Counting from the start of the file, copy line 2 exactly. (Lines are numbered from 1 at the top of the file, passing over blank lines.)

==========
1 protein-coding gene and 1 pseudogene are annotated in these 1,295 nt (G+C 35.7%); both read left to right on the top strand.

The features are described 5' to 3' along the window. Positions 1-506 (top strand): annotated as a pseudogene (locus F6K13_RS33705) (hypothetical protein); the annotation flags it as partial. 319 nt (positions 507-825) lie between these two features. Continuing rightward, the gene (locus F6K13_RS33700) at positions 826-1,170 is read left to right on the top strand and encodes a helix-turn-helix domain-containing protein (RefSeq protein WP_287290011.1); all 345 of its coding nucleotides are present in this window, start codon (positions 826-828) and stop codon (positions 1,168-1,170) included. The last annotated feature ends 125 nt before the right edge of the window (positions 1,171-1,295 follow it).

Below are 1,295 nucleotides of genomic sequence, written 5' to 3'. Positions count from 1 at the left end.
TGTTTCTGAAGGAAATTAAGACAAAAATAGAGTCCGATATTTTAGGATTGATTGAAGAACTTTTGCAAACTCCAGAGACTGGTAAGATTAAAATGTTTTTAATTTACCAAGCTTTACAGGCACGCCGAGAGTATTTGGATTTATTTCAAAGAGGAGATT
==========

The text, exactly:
The features are described 5' to 3' along the window. Positions 1-506 (top strand): annotated as a pseudogene (locus F6K13_RS33705) (hypothetical protein); the annotation flags it as partial. 319 nt (positions 507-825) lie between these two features. Continuing rightward, the gene (locus F6K13_RS33700) at positions 826-1,170 is read left to right on the top strand and encodes a helix-turn-helix domain-containing protein (RefSeq protein WP_287290011.1); all 345 of its coding nucleotides are present in this window, start codon (positions 826-828) and stop codon (positions 1,168-1,170) included. The last annotated feature ends 125 nt before the right edge of the window (positions 1,171-1,295 follow it).